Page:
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Hypnodrome Head Trips 

The Thrill Peddlers are up to their usual shocking mischief in their latest production, a package of six twisted shorts

Wednesday, Apr 11 2007
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It's a titillating concept to revive the Grand Guignol, the terror theater that ran for 65 years in Paris around the turn of the 20th century. Tucked away underneath the Hwy. 101 overpass in SOMA, the Hypnodrome is the perfect setting for a Guignol revival with its player pianos, lanterns, and "shock box" seating that vibrates and is curtained off. The priest at the bar opens beers with his battle ax and reminds patrons they can do anything they want behind those curtains. This is the world of the Thrill Peddlers, the blood-splattering theater company that is up to its usual shocking mischief in a new production of six twisted shorts. In one short, a curious daughter finds a floating head kept alive in an antique machine (brilliant design by Jonathan Horton) and decides to pleasure herself with it; in another, a cross-dresser huffs sodium pentathol and is inspired to burn people's faces off with a hot iron. Maybe modern audiences accustomed to slasher films will find such moments ho-hum, but they won't be yawning during the second-act segment "Orgy in the Lighthouse," a whore-burning scene that manages to be both arousing and disturbing. — Nathaniel Eaton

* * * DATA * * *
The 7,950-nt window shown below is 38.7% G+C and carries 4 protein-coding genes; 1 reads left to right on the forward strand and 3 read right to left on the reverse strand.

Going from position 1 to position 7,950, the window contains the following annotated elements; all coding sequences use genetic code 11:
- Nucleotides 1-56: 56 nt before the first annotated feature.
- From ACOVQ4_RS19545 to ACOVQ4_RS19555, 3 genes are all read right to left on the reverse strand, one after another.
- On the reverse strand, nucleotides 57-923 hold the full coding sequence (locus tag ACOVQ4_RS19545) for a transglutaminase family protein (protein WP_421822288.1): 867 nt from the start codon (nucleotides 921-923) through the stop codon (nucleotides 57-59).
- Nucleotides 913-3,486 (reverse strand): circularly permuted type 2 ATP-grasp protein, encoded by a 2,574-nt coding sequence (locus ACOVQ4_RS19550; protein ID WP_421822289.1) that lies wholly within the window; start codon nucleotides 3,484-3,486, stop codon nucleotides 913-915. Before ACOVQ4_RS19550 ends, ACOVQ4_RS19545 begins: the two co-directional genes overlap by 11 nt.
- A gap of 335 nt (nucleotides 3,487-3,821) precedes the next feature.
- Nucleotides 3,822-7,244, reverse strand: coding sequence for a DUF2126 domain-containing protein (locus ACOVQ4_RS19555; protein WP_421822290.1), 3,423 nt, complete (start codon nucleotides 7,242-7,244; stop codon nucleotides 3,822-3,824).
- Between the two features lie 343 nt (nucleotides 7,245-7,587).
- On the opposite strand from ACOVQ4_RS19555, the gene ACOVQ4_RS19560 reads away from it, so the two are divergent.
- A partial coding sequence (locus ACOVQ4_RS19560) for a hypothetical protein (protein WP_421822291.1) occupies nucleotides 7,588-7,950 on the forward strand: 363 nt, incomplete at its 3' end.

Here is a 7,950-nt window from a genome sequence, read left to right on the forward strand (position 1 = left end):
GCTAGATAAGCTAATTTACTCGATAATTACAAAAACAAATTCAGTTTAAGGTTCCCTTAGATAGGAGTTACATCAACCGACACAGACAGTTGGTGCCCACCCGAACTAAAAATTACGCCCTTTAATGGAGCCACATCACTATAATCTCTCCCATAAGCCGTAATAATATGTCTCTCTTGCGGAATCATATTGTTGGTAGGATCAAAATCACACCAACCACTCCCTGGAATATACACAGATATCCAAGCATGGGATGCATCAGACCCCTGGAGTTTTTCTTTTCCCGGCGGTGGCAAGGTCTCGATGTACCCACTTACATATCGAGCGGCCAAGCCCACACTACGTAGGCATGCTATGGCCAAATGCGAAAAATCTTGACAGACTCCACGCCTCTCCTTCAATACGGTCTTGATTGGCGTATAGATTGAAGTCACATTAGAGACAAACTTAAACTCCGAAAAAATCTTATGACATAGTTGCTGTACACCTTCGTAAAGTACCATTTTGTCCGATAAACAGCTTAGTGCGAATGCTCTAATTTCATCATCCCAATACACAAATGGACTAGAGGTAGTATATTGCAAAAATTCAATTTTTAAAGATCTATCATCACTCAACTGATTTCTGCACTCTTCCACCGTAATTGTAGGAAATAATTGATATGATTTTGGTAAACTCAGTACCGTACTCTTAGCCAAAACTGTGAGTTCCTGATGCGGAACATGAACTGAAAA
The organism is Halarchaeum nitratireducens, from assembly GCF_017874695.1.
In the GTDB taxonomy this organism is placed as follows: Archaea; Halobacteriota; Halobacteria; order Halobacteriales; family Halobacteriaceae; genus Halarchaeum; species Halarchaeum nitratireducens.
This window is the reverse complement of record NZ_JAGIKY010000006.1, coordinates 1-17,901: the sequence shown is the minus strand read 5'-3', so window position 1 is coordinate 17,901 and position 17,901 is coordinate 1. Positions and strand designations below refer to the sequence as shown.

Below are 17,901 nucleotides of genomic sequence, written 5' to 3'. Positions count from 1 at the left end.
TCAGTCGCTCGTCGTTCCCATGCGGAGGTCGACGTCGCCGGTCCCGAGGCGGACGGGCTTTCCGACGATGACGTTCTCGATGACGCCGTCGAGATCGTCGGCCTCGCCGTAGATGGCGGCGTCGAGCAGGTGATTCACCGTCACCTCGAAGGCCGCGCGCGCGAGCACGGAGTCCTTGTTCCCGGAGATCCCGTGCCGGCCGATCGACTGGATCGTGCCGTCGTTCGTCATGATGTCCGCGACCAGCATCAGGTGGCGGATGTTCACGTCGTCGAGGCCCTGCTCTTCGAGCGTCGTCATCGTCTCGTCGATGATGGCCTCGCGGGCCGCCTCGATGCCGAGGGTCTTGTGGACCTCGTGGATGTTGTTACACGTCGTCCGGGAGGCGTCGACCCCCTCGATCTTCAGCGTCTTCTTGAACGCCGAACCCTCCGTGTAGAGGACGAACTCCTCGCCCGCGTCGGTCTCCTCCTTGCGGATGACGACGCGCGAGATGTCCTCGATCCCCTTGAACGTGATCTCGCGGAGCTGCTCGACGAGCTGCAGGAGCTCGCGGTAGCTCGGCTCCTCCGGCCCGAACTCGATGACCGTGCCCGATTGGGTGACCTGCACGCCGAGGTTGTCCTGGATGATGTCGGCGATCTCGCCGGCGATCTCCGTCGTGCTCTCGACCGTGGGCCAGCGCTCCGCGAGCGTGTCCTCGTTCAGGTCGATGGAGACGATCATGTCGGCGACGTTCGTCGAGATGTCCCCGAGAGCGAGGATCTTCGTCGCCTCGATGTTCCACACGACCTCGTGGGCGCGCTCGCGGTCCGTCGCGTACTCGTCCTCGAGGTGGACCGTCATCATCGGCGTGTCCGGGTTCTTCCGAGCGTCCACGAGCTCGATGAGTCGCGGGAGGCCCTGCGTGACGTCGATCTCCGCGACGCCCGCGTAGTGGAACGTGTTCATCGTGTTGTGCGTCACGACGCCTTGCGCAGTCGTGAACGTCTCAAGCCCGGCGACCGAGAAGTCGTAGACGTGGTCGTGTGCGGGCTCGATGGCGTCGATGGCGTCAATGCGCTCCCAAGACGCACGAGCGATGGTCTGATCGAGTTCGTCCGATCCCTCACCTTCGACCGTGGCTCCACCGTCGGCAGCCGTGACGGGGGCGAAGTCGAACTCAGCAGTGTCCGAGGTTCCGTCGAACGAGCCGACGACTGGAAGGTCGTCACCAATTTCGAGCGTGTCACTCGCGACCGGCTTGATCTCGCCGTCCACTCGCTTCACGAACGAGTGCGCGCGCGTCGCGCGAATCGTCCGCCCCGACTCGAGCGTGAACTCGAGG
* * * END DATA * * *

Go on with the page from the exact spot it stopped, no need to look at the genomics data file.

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Nathaniel Eaton

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